NAIROBI, Kenya (RNS) — Catholic bishops in South Sudan are calling for reexamination of the peace deal the country has implemented with international support for five years, warning that the pact is based on a flawed model that may never bring peace to the world’s newest nation.
The bishops claim the pact, which ended the 2013-2018 civil war in newly independent South Sudan by requiring the two sides to share power, failed to resolve the primary causes of the conflict and instead has allowed political leaders to extend their power at the expense of ordinary people.
“It is a flawed process and there will never be peace in South Sudan as long as the international community insists on this type of model,” the bishops, led by Archbishop Stephen Ameyu Martin Mulla of Juba, the country’s capital city, said in a statement Friday (June 30). “We call upon all parties, as well as regional and international mediators, to examine anew, the method which truly benefits the people.”
The South Sudanese government and the rebel opposition signed the peace deal, known as the Revitalized Agreement on the Resolution of the Conflict in South Sudan, in Addis Ababa, Ethiopia’s capital, on Sept. 12, 2018, seven years after the largely Christian country gained independence from neighboring Sudan.
The bloody war had pitted forces loyal to President Salva Kiir Mayardit, from the Dinka ethnic community, against those aligned with the first vice president, Riek Machar Teny, a member of the Nuer ethnic community and the leader of the rebel group Sudan People’s Liberation Movement-In-Opposition.
By the time it ended with the signing of the agreement and the formation of a government of national unity, thousands of people had died.
Since the pact was signed, however, violence has continued as the transitional government devised by the agreement struggles to implement its provisions, including integrating rival forces into one army, enacting a new constitution and laying the groundwork for a general election.
A planned polling period was originally set for February 2023 but was pushed to December 2024. In March, the country’s leaders recommitted to the agreement, but meanwhile the United Nations estimates that more than 8 million South Sudanese require food aid as a result of continued fighting and other disruptions.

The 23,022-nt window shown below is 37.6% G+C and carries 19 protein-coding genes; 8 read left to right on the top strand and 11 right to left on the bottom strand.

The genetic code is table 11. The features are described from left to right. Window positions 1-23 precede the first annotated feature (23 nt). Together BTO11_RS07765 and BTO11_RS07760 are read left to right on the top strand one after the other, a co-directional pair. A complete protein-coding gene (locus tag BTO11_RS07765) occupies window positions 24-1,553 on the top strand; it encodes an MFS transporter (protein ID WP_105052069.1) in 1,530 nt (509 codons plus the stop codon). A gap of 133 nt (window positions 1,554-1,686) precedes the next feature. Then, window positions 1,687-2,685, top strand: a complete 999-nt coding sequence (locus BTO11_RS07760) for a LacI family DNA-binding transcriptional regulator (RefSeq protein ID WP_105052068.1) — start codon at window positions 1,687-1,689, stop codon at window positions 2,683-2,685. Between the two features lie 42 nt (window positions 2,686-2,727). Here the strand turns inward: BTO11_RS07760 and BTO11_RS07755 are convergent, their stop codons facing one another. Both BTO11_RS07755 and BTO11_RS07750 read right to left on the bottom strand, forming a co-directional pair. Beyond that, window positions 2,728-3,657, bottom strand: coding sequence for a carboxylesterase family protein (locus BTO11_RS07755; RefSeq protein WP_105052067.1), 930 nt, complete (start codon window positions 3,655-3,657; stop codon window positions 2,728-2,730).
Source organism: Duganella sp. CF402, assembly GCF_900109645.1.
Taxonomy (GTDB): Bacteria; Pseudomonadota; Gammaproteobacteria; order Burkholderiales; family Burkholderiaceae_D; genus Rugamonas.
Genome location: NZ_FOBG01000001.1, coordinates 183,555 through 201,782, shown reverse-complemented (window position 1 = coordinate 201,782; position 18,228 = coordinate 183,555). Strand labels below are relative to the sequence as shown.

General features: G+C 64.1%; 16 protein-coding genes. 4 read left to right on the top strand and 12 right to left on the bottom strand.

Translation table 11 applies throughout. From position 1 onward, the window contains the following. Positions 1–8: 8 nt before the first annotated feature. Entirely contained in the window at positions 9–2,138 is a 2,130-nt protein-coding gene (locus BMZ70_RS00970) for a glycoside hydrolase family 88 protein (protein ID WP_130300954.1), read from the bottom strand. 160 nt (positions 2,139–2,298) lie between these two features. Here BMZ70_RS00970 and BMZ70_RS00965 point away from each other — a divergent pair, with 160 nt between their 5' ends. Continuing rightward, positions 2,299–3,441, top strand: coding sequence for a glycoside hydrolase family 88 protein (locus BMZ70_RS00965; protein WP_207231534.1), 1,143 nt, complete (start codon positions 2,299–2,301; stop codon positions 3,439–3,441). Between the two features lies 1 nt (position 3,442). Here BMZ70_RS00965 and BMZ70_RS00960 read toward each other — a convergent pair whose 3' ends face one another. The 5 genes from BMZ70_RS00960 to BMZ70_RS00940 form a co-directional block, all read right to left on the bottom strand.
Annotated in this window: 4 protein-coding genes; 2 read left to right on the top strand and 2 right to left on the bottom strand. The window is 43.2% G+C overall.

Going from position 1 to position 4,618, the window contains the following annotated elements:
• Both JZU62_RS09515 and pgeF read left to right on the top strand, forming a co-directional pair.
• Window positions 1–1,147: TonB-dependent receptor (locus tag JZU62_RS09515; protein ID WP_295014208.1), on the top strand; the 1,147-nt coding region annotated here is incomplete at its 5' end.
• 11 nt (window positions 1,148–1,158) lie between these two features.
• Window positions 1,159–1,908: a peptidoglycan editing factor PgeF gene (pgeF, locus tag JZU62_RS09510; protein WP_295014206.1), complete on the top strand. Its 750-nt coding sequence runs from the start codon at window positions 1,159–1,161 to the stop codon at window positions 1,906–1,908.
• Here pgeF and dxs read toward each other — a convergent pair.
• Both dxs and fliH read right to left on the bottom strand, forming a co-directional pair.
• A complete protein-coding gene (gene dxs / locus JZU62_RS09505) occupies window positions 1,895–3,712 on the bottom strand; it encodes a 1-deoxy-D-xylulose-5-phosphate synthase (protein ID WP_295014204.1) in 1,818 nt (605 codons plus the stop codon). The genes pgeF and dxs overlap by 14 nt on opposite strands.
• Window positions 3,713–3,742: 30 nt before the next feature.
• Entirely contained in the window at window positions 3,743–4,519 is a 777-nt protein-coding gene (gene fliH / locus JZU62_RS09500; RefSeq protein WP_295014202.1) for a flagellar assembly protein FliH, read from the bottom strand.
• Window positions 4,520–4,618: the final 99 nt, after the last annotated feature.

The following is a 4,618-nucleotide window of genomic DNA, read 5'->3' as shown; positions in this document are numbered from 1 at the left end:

The bishops are concerned that the revitalized agreement focuses too much on the leaders of the key political parties and ignores the needs of ordinary citizens, according to the Rev. John Gbemboyo Joseph Mbikoyezu, the coordinator of the Sudan Catholic Bishops Conference.
“It is not addressing the concerns of ordinary people. There is nothing to show it wants to solve the problems of the communities,” Mbikoyezu told Religion News Service.
Although the clerics want all parties to fully implement the agreement, they question whether the current model, which asks continually warring elites to think beyond their own power bases, is a sustainable mechanism for development, peace and justice.
“The current power-sharing government needs to demonstrate political will to bring about a just and peaceful dispensation in the country. Indeed, given the degree of trauma of major political actors, it’s unlikely that they have the capacity to do so, even if they wanted,” said the clerics.
The bishops’ position has drawn surprise from other Christian leaders involved in the peace process, but Francis Kuria Kagema, general secretary of the African Council of Religious Leaders and executive director of the Interreligious Council of Kenya, said he backed the bishops’ call for a new understanding.
“The transitional arrangement is kept in place by the blackmail of renewed widespread violence. That is why simmering conflicts are allowed,” Kagema told RNS. “The political and military leaders in Juba must not keep the transitional arrangement in perpetuity while conflict festers.”
Meanwhile, the bishops have condemned human rights abuses, including killings, looting and rape, and denial of access to essential services, including water, electricity and food, to civilian populations in the ongoing war in Sudan.
The bishops are also expressing a deep concern about the regional and international component of the war.
“The conflict is destabilizing the whole region, already (left) fragile and weakened by internal conflicts. We call upon the international community to prevail over Sudan’s warring parties to choose dialogue.”
This article originally appeared here.